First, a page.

Rajat Sharma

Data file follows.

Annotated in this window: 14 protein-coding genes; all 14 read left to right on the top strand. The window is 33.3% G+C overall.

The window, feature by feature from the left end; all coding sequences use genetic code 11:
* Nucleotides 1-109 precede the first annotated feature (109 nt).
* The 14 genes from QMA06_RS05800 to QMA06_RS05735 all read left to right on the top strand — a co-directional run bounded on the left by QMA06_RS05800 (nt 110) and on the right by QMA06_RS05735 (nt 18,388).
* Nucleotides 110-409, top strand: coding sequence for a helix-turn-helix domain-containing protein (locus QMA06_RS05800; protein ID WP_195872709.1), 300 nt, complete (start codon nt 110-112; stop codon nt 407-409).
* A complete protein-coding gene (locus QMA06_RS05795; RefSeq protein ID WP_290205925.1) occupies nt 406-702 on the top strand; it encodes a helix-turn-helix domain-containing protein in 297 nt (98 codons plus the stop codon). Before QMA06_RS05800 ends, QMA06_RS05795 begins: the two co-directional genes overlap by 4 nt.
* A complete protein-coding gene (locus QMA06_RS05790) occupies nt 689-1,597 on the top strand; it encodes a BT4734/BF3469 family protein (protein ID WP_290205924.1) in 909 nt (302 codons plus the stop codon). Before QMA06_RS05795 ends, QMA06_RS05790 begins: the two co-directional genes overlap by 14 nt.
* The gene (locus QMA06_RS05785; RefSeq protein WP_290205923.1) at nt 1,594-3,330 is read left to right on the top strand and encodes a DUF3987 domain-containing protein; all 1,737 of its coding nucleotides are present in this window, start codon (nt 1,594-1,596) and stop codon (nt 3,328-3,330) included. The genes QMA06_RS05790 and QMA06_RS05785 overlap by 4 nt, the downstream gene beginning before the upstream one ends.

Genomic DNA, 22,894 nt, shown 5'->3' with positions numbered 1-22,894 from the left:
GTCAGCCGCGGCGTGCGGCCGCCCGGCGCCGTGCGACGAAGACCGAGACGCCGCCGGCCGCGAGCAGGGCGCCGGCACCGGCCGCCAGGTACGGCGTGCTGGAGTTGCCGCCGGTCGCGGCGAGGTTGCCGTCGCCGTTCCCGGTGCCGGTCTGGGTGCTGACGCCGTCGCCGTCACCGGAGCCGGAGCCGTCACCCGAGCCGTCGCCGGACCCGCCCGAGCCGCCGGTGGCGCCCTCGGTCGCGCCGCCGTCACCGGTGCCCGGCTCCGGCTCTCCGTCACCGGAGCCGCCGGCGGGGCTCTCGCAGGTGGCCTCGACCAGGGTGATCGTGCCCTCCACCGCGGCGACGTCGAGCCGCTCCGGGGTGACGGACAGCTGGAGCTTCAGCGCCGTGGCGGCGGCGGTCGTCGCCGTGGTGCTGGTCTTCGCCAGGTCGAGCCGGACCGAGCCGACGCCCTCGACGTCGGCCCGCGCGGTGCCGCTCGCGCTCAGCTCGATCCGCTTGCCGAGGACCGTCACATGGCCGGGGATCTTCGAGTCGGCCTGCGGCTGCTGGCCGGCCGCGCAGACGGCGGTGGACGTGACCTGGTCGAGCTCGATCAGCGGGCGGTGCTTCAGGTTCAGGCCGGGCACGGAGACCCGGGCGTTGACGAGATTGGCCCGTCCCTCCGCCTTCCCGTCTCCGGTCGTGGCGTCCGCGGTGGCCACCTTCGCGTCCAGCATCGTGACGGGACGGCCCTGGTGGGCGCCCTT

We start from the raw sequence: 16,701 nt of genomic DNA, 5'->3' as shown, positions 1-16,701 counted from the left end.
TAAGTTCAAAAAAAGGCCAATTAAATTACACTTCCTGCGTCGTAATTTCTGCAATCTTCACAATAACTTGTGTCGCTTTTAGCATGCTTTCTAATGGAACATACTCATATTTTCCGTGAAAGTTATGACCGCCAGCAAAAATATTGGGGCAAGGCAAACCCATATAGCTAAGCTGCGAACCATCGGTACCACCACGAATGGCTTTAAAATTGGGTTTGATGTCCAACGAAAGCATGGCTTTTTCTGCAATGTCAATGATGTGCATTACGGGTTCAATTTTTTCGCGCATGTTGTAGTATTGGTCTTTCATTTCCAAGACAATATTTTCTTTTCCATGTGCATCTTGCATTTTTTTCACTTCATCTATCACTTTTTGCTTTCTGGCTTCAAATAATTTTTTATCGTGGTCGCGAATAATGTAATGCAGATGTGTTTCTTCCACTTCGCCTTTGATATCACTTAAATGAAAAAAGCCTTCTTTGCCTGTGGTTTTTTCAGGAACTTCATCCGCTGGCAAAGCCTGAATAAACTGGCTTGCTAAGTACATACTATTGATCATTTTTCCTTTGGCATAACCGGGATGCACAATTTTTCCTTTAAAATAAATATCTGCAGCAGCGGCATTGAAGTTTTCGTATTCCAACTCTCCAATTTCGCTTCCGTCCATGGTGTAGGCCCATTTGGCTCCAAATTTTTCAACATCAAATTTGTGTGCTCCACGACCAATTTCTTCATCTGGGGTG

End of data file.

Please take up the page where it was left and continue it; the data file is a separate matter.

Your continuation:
AKB30 Day after the Delhi High Court rejected Chief Minister Arvind Kejriwal’s petition challenging his arrest, his advocate Abhishek Manu Singhvi appealed to the Chief Justice of India for an early hearing of his petition challenging the HC verdict. The CJI, on Wednesday, promised “to look into it”. On Tuesday, Justice Swarna Kanta Sharma of Delhi HC in a 106-page judgment noted that the Enforcement Directorate had sufficient evidence “at this stage which points out towards the guilt” of Kejriwal for the commission of offence of money laundering in the Delhi excise policy case. The High Court said, “he is allegedly involved in two capacities – in his personal capacity as he was involved in the formulation of the policy and in demanding kickbacks; And as the national convenor of AAP… for the use of the proceeds of crime.” Justice Sharma noted that Kejriwal skipped nine summons and his non-cooperation impacted the progress of the probe and necessitated his arrest. The High Court verdict clearly said, “Kejriwal had allegedly conspired with other persons and was involved in the formulation of Delhi excise policy 2021-22, in the process of demanding kickbacks from the South Group, as well as in generation, use and concealment of proceeds of crime.” The judge said that there was prima facie evidence to suggest that Kejriwal and Aam Aadmi Party received kickbacks up to Rs 100 crore from the South liquor lobby, and that a portion of this, nearly Rs 45 crore, was used by the party during the Goa assembly elections in 2022. The verdict said, “It emerges from the records produced before this court, i.e. the statements of witnesses recorded by the Directorate of Enforcement, including the hawala operators as well as survey workers, area managers, assembly managers etc engaged by AAP, corroborated with CDR analysis and material seized during IT raids, that amount of Rs 45 crore, which is allegedly the proceeds of crime in this case, was utilised by AAP in the Goa elections.” Rejecting the plea against the arrest on the eve of general elections, the High Court said, “Political considerations and equations cannot be brought to court of law as it is irrelevant….Judges are bound by law and not by political considerations.” On Wednesday, BJP supporters staged protest in Delhi demanding early resignation of Arvind Kejriwal as chief minister. After going through the lengthy verdict of Delhi High Court, it appears that Kejriwal’s early release from Tihar jail may be difficult. He may have to stay inside jail for a longer period, because the High Court verdict clearly says that Kejriwal was involved in the liquor scam and his party took kickbacks and used the money in Goa elections. Kejriwal’s Aam Aadmi Party leaders can no more say that this case is politically motivated. They cannot claim that ED has prepared a fake case and has taken statements from witnesses under duress, and that since no money has been recovered, nor any concrete evidence of Kejriwal’s role has been recovered, his arrest was made with the sole aim of keeping him away from elections. The High Court on Tuesday rejected all such insinuations. The High Court clearly said that Kejriwal was “actively involved” in the matter and the beneficiary was Aam Aadmi Party. This means, the recognition given to AAP by Election Commission of India as a national political party can now be questioned. It is true that the trial court will finally decide who committed the crime, whether any person was corrupt or not, but this is not the case of a single crime. It is connected to a political party, a government, and a leader, who was trying to project himself as a national alternative. I feel Kejriwal did not handle this case properly right from Day One when he got the first summons from ED. He should have shown courage and presented himself before the ED. He could have told ED, like NCP chief Sharad Pawar that he was prepared to face questioning and that he was not afraid of any probe. In that case, the investigating agency could have given a second thought before arresting him. But Kejriwal challenged each summons by sending ‘love letters’ to ED questioning its locus standi. He evaded the summons nine times, and his evasion gave the impression that something is fishy (daal me kuch kaala hai). The impression went around that Kejriwal was afraid of facing the ED. Aam Aadmi Party remained on the offensive from the day Kejriwal was arrested. The party described the entire case as fake, claimed that not a single paisa was recovered and that the witnesses gave statements under duress fearing BJP. Tuesday’s High Court verdict has rubbished all such insinuations. Aam Aadmi Party’s argument was that all the allegations were made by witnesses who later turned approvers, and that these approvers were hand in gloves with the BJP. The High Court on Tuesday said, the turning of witnesses as approvers was a correct legal process, and their statements were accepted. The only last resort left for Kejriwal is the Supreme Court. The apex court had released Sanjay Singh in this case. One must differentiate between the two. In Sanjay Singh’s case the High Court had only made observations, while in Kejriwal’s case, the High Court gave its judgment. That is why, I have said, early release from jail for Kejriwal may not be easy.

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